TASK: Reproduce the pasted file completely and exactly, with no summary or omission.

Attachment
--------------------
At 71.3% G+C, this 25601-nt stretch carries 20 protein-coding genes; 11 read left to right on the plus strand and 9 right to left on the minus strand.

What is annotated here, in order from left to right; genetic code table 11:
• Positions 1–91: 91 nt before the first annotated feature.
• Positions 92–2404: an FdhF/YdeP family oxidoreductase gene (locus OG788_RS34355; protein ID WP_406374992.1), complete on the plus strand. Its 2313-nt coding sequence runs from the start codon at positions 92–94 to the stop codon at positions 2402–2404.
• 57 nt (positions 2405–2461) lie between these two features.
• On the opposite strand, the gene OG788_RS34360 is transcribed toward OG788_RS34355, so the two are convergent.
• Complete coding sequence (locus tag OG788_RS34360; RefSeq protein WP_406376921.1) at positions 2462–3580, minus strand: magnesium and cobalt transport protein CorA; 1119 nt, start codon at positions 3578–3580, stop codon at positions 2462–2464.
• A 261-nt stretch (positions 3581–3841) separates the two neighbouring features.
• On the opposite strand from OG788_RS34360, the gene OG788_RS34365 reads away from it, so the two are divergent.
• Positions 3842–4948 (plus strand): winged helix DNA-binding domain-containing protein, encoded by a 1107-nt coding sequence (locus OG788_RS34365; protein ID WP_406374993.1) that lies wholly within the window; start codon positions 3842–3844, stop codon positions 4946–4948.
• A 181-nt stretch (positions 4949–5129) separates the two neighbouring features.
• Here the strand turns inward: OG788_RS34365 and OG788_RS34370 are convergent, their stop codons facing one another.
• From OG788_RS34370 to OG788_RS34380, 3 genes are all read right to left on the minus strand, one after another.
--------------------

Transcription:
At 71.3% G+C, this 25601-nt stretch carries 20 protein-coding genes; 11 read left to right on the plus strand and 9 right to left on the minus strand.

What is annotated here, in order from left to right; genetic code table 11:
• Positions 1–91: 91 nt before the first annotated feature.
• Positions 92–2404: an FdhF/YdeP family oxidoreductase gene (locus OG788_RS34355; protein ID WP_406374992.1), complete on the plus strand. Its 2313-nt coding sequence runs from the start codon at positions 92–94 to the stop codon at positions 2402–2404.
• 57 nt (positions 2405–2461) lie between these two features.
• On the opposite strand, the gene OG788_RS34360 is transcribed toward OG788_RS34355, so the two are convergent.
• Complete coding sequence (locus tag OG788_RS34360; RefSeq protein WP_406376921.1) at positions 2462–3580, minus strand: magnesium and cobalt transport protein CorA; 1119 nt, start codon at positions 3578–3580, stop codon at positions 2462–2464.
• A 261-nt stretch (positions 3581–3841) separates the two neighbouring features.
• On the opposite strand from OG788_RS34360, the gene OG788_RS34365 reads away from it, so the two are divergent.
• Positions 3842–4948 (plus strand): winged helix DNA-binding domain-containing protein, encoded by a 1107-nt coding sequence (locus OG788_RS34365; protein ID WP_406374993.1) that lies wholly within the window; start codon positions 3842–3844, stop codon positions 4946–4948.
• A 181-nt stretch (positions 4949–5129) separates the two neighbouring features.
• Here the strand turns inward: OG788_RS34365 and OG788_RS34370 are convergent, their stop codons facing one another.
• From OG788_RS34370 to OG788_RS34380, 3 genes are all read right to left on the minus strand, one after another.